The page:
WPF & Silverlight at risk from Microsoft's passion for HTML5
Friday, 10 September 2010

Is WPF dead? Is Silverlight dead? Will Microsoft embrace and assimilate HTML5? Rumours are all we have - but they are plausible rumours.


There is a story just surfaced that isn't based on much evidence but it seems to fit with other observations.

A Twitter exchange with former Silverlight Product Manager Scott Barnes reported by The Register makes the following claims.

There is in-fighting between Microsoft's Developer and Windows teams about the future of WPF, Silverlight and HTML5 as embodied in IE 9.

The basic idea is that HTML5 and fast Javascript can replace both WPF and Silverlight.


The status of WPF has long been a worry simply because of the threat from Silverlight. WPF was intended to become the API that was to create the next generation UI for Windows. However things didn't go well for Vista and Windows 7 hardly uses it - the notable exception being Visual Studio which does implement its UI with WPF. 

Then along came Silverlight - a cross platform implementation of a subset of WPF and the future of WPF looked even more in doubt. However WPF is a big and increasingly mature desktop UI Framework specifically targeting Windows - just the sort of thing you need to give Windows apps the edge over other systems so it seemed unthinkable that Microsoft would kill it.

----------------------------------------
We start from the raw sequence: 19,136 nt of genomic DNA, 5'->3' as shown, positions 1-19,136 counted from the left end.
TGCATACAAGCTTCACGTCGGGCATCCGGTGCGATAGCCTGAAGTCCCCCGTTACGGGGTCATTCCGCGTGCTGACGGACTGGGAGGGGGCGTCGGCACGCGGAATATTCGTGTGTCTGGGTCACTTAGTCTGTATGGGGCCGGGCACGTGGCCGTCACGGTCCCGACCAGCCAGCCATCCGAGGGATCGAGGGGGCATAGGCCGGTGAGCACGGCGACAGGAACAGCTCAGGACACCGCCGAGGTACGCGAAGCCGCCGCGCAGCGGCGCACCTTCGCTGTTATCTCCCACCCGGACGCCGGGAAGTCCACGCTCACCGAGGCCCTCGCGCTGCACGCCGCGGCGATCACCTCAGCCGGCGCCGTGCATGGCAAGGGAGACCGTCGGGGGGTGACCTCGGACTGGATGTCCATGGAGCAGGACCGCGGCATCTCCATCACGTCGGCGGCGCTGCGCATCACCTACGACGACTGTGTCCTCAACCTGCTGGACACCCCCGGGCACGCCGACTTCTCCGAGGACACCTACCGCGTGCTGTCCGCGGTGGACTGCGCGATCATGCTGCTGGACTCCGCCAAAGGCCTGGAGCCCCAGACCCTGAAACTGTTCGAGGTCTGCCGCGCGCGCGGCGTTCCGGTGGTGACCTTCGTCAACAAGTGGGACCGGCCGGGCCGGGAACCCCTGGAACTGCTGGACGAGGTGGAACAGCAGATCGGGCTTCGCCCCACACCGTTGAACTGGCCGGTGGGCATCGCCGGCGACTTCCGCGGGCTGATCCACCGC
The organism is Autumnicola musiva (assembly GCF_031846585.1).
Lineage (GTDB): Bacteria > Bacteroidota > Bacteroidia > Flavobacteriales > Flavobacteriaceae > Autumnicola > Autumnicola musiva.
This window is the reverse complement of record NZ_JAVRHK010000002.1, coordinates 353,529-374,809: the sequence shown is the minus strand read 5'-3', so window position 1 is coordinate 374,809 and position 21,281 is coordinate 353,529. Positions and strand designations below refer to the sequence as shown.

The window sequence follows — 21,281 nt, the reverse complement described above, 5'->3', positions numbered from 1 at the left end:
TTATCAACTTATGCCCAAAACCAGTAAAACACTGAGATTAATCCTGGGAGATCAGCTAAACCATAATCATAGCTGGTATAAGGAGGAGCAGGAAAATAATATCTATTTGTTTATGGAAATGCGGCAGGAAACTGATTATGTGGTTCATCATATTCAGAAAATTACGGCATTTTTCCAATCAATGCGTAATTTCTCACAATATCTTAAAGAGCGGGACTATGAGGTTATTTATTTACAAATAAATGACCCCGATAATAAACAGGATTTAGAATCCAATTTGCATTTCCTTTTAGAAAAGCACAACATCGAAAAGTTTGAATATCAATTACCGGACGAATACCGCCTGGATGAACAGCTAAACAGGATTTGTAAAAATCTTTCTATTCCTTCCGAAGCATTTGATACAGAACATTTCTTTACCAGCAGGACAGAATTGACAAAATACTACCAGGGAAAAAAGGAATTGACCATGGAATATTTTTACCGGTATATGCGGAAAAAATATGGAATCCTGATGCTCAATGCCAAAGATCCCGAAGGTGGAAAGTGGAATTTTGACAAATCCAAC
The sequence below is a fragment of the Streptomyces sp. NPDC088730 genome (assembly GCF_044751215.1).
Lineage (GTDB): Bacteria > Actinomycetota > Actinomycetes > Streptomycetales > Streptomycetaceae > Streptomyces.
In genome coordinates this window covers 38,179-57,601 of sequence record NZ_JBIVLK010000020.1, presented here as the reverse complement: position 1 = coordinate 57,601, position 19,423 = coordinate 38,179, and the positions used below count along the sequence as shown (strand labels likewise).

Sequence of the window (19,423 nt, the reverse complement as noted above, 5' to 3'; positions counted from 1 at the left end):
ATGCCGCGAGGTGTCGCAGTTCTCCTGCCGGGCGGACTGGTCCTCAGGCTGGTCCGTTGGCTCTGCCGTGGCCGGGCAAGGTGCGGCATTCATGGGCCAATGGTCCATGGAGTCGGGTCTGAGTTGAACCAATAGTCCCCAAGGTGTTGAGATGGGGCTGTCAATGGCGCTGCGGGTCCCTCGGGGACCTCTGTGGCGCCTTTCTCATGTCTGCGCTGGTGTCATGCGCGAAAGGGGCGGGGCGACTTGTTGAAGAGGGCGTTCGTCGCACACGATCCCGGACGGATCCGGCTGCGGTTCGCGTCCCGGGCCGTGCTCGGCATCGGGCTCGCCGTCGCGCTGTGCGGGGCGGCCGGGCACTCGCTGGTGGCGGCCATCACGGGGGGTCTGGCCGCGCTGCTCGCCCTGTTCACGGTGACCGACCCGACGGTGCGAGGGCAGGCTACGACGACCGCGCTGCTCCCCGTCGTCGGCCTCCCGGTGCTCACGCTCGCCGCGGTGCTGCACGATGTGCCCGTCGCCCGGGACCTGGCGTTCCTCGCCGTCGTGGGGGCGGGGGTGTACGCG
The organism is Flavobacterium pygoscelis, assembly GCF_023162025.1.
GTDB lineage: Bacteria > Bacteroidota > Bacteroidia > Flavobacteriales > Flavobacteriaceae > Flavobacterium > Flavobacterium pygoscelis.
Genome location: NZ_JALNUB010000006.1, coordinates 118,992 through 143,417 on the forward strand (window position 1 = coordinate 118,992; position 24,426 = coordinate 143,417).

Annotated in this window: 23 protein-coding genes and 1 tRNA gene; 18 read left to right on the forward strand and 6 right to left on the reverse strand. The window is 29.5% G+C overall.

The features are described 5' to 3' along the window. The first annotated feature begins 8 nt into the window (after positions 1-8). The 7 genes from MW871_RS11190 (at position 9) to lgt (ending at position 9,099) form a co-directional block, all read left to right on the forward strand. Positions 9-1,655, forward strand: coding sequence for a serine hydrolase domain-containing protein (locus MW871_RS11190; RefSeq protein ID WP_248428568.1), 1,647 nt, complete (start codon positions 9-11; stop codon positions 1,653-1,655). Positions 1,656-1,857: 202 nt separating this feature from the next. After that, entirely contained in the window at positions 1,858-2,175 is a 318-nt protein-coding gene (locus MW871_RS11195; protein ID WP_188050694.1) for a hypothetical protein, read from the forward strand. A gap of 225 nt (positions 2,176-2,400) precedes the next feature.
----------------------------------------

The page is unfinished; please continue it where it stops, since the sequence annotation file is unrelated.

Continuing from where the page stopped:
Until now that is:

Right now there's a faction war inside Microsoft over HTML5 vs Silverlight. oh and WPF is dead.. i mean..it kind of was..but now.. funeral.

(Scott Barnes)


HTML5 is the replacement for WPF.. IE team want to fork the HTML5 spec by bolting on custom windows APi's via JS/HTML5

(Scott Barnes)


The idea is that HTML5 replaces WPF and probably Silverlight is technically crazy. To make HTML5 the equal of Silverlight's subset of WPF let alone the full WPF Framework would require so many bolt-ons that it would no longer be HTML5 let alone standard HTML5.

The issue of HTML5 replacing Silverlight which in turn replaces WPF isn't silly however. All that you would have to do is embed the Silverlight engine in IE9 and use  an extended HTML5 as the API.

Of course technical considerations don't figure highly in such decisions. We have all contributed to the HTML5 hype and it is this marketing opportunity that makes it so reasonable that Microsoft should embrace HTML5 and then make it its own. The Borg weren't the first to use assimilation as a strategy for domination.

Is there any truth in the rumours - because that's all they are at the moment?

It would explain the recent odd blog post by Silverlight team member Brad Becker in praise of Silverlight but not the central role that Silverlight is playing in Windows Phone 7.

Microsoft needs to make clear its intentions if it expects developers to follow it. Indecision now could lead to one of those paradigm changing events that we all look back on and wonder how it happened and why we didn't see it coming.

Further Reading

Mozilla's Games Lab Opens

Silverlight better than HTML5?


Introducing HTML 5




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